Health

Bring The Heat Or Keep It Cool—The Ultimate Guide To Pain Relief

Workouts can be fun, but sore muscles or sprains are not. But do you know when to use a warm compress, and when to reach for a cold one? Read on to boost your self-care game by getting all the gains without the pain.

By Sahajiya Halder
25 October 2021
Bring The Heat Or Keep It Cool—The Ultimate Guide To Pain Relief

Maybe it’s been a long, tiring day, and you have a headache brought on by stress that is sapping all of your remaining energy. Or maybe it is the pesky period cramps. While popping a pill might seem to be a tempting way to ease and manage pain, there might be a better alternative—hot compress or cold compress. A review published in Physical Therapy in Sport showed that the application of cold and heat therapy within an hour of exercising could effectively reduce the degree of pain in delayed onset muscle soreness. Both heat and cold can bring pain relief, but they work in different ways. Knowing when to opt for which can help you make your self-care routine much more effective and relaxing.
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Ice, Ice, Baby
Cold restricts blood flow, so cold compresses can be useful for when you want a numbing effect. A cold compress may help to reduce swelling and inflammation. Go for a cold compress when:

  • You have a sprain, such as an ankle sprain, or have pulled a muscle.
  • You have a migraine.
  • Your eyes are swollen and puffy or aching.
  • You have an inflamed pimple.
  • You have a fever.

 

How to make a cold compress: Besides using ice packs, you can also make a cold compress at home. Simply dampen a towel and freeze it, or put some ice in a clean plastic bag and wrap it in a cloth, to use as a cold compress. If your calf muscles are feeling tight, grab a cold water bottle from the fridge to roll on your calves for an easy fix.

 

Things to remember: Be careful not to use a cold compress on the same area for too long (more than 10 to 20 minutes at a time), and refrain from directly putting ice on your skin as the extreme temperature can constrict your blood vessels and cause damage. A common misconception is that icing a burn can be helpful, but putting ice (or ice cold water) on a burn can actually damage your tissue further because it restricts blood flow. Consult a doctor if the pain and associated symptoms of a seemingly minor injury persist beyond 48 hours in spite of icing.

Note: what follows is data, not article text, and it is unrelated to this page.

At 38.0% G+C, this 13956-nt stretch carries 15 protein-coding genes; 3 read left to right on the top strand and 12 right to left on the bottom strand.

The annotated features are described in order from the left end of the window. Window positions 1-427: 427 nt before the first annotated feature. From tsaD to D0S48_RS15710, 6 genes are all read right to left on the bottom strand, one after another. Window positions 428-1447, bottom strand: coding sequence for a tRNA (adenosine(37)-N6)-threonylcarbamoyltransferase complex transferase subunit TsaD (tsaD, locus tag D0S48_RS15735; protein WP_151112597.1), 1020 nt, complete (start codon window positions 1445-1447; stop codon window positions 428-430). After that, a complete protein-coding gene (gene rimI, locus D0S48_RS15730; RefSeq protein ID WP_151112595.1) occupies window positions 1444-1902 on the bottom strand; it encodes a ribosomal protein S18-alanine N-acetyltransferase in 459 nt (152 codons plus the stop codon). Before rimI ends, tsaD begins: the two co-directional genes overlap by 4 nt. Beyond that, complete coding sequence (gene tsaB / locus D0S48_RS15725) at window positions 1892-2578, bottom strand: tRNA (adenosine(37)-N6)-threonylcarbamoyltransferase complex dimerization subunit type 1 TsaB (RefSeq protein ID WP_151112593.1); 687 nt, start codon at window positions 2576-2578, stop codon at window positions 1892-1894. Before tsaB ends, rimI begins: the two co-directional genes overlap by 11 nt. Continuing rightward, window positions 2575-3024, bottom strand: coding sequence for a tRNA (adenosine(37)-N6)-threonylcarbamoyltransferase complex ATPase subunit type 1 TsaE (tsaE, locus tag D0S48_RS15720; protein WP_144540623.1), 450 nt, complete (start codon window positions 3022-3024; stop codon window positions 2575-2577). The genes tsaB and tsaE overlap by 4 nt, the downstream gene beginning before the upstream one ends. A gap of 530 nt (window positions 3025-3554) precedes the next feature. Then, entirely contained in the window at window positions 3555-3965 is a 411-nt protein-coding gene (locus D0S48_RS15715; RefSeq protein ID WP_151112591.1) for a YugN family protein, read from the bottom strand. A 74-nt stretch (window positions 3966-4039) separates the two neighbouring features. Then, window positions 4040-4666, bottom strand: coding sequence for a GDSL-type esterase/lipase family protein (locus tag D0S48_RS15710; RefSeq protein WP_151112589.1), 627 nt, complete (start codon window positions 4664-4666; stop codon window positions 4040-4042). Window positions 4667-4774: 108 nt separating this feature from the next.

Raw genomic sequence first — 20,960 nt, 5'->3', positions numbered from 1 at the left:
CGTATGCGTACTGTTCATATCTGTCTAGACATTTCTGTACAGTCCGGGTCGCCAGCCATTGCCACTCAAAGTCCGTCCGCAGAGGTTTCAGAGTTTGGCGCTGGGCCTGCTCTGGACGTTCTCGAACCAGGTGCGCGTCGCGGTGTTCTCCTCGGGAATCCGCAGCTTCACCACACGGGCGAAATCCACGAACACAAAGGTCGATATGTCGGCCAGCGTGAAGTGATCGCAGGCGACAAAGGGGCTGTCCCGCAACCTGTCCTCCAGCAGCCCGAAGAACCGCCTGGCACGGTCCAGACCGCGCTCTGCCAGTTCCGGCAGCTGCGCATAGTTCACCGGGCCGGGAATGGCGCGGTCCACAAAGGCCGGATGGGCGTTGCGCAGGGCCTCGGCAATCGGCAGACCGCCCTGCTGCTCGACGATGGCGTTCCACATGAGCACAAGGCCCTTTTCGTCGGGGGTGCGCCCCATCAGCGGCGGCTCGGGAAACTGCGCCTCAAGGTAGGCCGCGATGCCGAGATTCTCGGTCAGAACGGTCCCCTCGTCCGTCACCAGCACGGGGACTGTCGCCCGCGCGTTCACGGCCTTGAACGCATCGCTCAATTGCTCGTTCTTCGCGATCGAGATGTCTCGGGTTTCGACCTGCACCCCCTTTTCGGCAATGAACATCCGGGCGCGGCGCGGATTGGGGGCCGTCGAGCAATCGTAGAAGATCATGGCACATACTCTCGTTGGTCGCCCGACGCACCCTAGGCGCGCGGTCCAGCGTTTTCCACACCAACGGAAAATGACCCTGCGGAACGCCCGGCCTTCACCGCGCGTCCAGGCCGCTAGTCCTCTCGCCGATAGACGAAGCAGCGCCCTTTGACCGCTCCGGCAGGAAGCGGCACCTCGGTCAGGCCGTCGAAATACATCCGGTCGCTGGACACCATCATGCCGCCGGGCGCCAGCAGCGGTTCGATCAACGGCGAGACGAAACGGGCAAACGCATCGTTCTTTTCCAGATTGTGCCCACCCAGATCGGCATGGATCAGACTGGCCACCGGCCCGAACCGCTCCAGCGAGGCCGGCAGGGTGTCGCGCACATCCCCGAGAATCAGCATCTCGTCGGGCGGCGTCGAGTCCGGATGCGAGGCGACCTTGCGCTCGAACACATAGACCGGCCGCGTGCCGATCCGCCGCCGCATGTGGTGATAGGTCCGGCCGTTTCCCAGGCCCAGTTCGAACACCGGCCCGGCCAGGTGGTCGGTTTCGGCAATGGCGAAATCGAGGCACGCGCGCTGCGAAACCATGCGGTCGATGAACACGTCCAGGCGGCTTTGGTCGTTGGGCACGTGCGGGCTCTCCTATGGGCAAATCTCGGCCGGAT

Some Like It Hot
Heat, on the other hand, works by increasing blood flow. This increased circulation speeds up the healing process and alleviates pain. Use a warm compress if:

  • You have sore muscles.
  • You have menstrual cramps.
  • Your sinuses are congested.
  • You have a tension headache.
  • You have a stye or dry and itchy eyes.
  • You have a deep pimple with no head.
  • You have an ear infection.

 

How to make a warm compress: Simply soak a towel in warm water for a moist warm compress, or heat up a sock full of uncooked rice for a short while for a dry warm compress. A bottle of hot water can also do the trick.

 

Things to remember: Make sure that your warm compress is not scaldingly hot, and is at an appropriate temperature so as to not harm your skin. Do not use it for too long. Remember that ice is generally better in the first 48 hours of an injury (in order to bring down swelling and inflammation) as heat may increase the risk of bleeding.

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